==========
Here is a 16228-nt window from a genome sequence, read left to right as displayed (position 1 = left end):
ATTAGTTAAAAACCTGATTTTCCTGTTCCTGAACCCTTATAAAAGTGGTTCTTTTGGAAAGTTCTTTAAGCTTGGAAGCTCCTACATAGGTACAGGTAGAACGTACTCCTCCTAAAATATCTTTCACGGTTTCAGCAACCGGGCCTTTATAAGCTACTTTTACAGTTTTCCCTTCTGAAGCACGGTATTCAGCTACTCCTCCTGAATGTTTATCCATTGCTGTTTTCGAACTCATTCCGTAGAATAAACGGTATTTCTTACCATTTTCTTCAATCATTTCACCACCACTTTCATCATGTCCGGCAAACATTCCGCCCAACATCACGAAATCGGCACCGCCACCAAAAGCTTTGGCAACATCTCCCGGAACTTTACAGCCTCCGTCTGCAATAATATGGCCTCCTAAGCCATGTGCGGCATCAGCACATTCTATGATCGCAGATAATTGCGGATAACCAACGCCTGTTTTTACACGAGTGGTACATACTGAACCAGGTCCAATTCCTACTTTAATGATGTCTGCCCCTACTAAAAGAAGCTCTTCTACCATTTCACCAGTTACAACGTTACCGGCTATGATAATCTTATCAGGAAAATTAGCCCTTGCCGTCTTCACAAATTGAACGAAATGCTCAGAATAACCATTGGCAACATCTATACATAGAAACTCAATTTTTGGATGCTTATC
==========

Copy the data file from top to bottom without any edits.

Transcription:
Here is a 16228-nt window from a genome sequence, read left to right as displayed (position 1 = left end):
ATTAGTTAAAAACCTGATTTTCCTGTTCCTGAACCCTTATAAAAGTGGTTCTTTTGGAAAGTTCTTTAAGCTTGGAAGCTCCTACATAGGTACAGGTAGAACGTACTCCTCCTAAAATATCTTTCACGGTTTCAGCAACCGGGCCTTTATAAGCTACTTTTACAGTTTTCCCTTCTGAAGCACGGTATTCAGCTACTCCTCCTGAATGTTTATCCATTGCTGTTTTCGAACTCATTCCGTAGAATAAACGGTATTTCTTACCATTTTCTTCAATCATTTCACCACCACTTTCATCATGTCCGGCAAACATTCCGCCCAACATCACGAAATCGGCACCGCCACCAAAAGCTTTGGCAACATCTCCCGGAACTTTACAGCCTCCGTCTGCAATAATATGGCCTCCTAAGCCATGTGCGGCATCAGCACATTCTATGATCGCAGATAATTGCGGATAACCAACGCCTGTTTTTACACGAGTGGTACATACTGAACCAGGTCCAATTCCTACTTTAATGATGTCTGCCCCTACTAAAAGAAGCTCTTCTACCATTTCACCAGTTACAACGTTACCGGCTATGATAATCTTATCAGGAAAATTAGCCCTTGCCGTCTTCACAAATTGAACGAAATGCTCAGAATAACCATTGGCAACATCTATACATAGAAACTCAATTTTTGGATGCTTATC